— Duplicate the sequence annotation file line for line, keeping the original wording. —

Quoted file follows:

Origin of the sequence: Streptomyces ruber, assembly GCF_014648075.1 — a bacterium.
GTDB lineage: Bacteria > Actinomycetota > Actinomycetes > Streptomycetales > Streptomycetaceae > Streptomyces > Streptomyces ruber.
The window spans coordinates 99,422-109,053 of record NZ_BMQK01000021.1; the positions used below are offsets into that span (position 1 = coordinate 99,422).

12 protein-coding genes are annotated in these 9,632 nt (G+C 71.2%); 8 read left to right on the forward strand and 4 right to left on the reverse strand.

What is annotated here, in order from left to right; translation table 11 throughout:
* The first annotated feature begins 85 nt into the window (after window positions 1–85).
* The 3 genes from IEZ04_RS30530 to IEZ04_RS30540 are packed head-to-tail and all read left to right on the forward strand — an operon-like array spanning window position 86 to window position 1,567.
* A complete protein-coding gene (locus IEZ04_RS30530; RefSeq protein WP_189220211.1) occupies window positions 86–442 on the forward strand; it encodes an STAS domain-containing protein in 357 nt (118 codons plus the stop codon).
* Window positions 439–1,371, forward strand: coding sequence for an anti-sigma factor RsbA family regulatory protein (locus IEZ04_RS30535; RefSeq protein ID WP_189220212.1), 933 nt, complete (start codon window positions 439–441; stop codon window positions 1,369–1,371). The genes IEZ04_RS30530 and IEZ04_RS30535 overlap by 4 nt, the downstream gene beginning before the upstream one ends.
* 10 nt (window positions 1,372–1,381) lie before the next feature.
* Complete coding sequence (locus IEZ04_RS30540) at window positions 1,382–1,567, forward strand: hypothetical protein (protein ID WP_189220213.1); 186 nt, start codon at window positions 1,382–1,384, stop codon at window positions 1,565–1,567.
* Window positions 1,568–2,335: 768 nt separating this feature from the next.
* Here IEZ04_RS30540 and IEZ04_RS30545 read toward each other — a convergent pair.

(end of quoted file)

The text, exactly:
Origin of the sequence: Streptomyces ruber, assembly GCF_014648075.1 — a bacterium.
GTDB lineage: Bacteria > Actinomycetota > Actinomycetes > Streptomycetales > Streptomycetaceae > Streptomyces > Streptomyces ruber.
The window spans coordinates 99,422-109,053 of record NZ_BMQK01000021.1; the positions used below are offsets into that span (position 1 = coordinate 99,422).

12 protein-coding genes are annotated in these 9,632 nt (G+C 71.2%); 8 read left to right on the forward strand and 4 right to left on the reverse strand.

What is annotated here, in order from left to right; translation table 11 throughout:
* The first annotated feature begins 85 nt into the window (after window positions 1–85).
* The 3 genes from IEZ04_RS30530 to IEZ04_RS30540 are packed head-to-tail and all read left to right on the forward strand — an operon-like array spanning window position 86 to window position 1,567.
* A complete protein-coding gene (locus IEZ04_RS30530; RefSeq protein WP_189220211.1) occupies window positions 86–442 on the forward strand; it encodes an STAS domain-containing protein in 357 nt (118 codons plus the stop codon).
* Window positions 439–1,371, forward strand: coding sequence for an anti-sigma factor RsbA family regulatory protein (locus IEZ04_RS30535; RefSeq protein ID WP_189220212.1), 933 nt, complete (start codon window positions 439–441; stop codon window positions 1,369–1,371). The genes IEZ04_RS30530 and IEZ04_RS30535 overlap by 4 nt, the downstream gene beginning before the upstream one ends.
* 10 nt (window positions 1,372–1,381) lie before the next feature.
* Complete coding sequence (locus IEZ04_RS30540) at window positions 1,382–1,567, forward strand: hypothetical protein (protein ID WP_189220213.1); 186 nt, start codon at window positions 1,382–1,384, stop codon at window positions 1,565–1,567.
* Window positions 1,568–2,335: 768 nt separating this feature from the next.
* Here IEZ04_RS30540 and IEZ04_RS30545 read toward each other — a convergent pair.